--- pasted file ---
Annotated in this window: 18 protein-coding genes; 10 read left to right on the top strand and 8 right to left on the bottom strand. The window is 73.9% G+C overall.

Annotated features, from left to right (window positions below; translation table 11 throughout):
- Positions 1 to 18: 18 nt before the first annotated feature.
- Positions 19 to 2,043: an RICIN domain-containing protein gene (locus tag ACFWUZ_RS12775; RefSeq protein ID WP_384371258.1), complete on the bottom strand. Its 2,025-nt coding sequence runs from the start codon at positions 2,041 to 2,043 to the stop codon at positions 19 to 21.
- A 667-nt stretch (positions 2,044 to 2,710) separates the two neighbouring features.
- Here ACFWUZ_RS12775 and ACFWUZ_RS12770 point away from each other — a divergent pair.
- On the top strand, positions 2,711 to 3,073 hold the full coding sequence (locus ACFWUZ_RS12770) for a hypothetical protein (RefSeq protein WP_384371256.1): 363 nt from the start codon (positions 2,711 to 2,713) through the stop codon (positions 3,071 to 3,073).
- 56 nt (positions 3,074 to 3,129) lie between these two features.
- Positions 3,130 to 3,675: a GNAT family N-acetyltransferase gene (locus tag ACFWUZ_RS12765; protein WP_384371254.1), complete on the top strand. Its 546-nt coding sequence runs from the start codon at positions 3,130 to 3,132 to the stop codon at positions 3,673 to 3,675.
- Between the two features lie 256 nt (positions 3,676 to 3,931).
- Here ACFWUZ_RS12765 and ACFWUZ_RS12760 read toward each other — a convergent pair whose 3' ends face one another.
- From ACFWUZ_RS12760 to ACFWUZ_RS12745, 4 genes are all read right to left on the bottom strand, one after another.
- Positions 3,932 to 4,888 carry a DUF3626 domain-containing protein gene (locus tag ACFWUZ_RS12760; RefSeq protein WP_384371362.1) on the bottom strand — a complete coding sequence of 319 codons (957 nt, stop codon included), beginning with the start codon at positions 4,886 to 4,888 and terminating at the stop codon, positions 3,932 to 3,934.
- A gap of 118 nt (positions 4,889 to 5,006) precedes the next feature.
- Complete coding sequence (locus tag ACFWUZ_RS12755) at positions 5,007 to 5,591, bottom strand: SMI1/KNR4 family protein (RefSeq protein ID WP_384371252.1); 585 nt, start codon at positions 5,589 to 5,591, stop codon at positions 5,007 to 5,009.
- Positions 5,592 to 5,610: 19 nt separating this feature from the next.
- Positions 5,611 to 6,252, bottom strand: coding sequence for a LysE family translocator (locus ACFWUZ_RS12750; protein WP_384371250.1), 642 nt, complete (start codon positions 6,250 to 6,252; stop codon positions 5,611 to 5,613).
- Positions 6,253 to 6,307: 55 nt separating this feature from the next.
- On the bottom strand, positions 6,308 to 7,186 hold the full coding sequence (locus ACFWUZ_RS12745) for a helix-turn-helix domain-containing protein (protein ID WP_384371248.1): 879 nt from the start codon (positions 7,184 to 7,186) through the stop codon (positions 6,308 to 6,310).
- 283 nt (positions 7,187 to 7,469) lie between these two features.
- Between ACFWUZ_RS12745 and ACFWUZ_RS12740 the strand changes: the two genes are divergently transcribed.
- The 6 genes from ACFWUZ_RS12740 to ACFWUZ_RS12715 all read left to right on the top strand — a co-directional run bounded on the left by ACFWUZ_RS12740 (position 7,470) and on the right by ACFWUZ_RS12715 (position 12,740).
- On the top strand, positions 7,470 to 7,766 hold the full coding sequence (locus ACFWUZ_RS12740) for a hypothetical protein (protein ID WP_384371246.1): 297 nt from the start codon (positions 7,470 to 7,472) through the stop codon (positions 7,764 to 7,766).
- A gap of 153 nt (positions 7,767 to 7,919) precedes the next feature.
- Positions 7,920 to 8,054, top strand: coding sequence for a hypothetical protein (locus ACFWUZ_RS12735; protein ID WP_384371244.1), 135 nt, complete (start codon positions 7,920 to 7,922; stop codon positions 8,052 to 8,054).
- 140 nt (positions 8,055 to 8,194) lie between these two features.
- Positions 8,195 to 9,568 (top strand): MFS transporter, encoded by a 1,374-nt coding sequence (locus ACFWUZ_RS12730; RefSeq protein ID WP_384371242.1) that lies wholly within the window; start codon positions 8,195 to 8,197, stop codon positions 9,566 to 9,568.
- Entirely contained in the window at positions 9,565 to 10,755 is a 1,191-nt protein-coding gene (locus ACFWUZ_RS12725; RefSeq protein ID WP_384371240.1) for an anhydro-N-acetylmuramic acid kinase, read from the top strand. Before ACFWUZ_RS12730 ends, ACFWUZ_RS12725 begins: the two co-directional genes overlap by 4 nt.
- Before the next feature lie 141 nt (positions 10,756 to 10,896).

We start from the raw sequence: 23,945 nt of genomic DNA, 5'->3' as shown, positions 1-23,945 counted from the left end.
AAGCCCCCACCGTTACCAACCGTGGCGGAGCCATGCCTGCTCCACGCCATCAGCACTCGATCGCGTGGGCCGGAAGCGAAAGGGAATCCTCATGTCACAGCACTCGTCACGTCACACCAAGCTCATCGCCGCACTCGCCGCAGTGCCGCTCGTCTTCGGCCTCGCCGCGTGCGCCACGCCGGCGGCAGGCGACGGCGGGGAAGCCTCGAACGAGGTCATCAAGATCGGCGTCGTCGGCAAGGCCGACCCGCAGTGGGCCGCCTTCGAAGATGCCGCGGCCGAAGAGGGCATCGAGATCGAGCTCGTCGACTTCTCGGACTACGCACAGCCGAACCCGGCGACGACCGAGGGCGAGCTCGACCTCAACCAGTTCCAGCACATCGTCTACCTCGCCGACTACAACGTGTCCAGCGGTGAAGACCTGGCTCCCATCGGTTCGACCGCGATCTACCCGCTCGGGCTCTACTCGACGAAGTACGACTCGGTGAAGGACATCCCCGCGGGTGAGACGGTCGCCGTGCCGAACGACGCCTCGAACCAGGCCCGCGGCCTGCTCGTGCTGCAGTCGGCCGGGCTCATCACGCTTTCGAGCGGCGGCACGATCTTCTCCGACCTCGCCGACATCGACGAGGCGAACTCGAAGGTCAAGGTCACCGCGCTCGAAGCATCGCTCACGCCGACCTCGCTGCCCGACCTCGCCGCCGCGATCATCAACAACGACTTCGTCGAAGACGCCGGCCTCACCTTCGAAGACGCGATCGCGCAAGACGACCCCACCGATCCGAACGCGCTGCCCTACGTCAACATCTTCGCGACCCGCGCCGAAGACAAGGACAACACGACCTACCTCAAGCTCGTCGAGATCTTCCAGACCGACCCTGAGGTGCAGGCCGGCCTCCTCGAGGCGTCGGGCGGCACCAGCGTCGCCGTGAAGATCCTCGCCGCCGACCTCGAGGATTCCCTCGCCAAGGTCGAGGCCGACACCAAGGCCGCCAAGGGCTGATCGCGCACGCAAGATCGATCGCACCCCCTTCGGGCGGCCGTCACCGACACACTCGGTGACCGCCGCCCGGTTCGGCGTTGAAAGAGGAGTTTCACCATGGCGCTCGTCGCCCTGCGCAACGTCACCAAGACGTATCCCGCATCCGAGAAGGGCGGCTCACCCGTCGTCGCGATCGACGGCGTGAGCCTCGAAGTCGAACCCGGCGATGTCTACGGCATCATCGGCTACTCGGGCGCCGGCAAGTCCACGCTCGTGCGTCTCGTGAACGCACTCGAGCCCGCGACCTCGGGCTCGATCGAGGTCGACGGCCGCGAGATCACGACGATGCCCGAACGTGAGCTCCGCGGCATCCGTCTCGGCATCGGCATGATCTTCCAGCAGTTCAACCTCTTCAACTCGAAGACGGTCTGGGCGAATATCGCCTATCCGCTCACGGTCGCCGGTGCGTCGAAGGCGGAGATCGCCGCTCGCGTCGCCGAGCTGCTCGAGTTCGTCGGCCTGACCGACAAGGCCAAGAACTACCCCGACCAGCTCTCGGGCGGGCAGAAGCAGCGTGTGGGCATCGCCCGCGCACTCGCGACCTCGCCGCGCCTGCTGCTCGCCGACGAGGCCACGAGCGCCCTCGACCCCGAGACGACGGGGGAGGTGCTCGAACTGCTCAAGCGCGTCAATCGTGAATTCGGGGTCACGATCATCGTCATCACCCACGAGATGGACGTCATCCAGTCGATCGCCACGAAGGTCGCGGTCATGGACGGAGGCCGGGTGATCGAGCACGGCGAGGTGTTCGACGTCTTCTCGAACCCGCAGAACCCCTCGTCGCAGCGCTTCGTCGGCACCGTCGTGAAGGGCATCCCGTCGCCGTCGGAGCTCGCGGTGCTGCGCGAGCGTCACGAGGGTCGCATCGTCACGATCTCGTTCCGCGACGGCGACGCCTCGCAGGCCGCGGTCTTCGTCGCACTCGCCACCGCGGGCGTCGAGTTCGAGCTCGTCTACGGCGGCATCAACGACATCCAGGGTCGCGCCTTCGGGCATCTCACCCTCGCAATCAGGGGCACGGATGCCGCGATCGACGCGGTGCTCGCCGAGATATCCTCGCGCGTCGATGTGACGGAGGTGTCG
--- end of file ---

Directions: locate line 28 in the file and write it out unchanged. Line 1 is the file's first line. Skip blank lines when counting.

- Entirely contained in the window at positions 9,565 to 10,755 is a 1,191-nt protein-coding gene (locus ACFWUZ_RS12725; RefSeq protein ID WP_384371240.1) for an anhydro-N-acetylmuramic acid kinase, read from the top strand. Before ACFWUZ_RS12730 ends, ACFWUZ_RS12725 begins: the two co-directional genes overlap by 4 nt.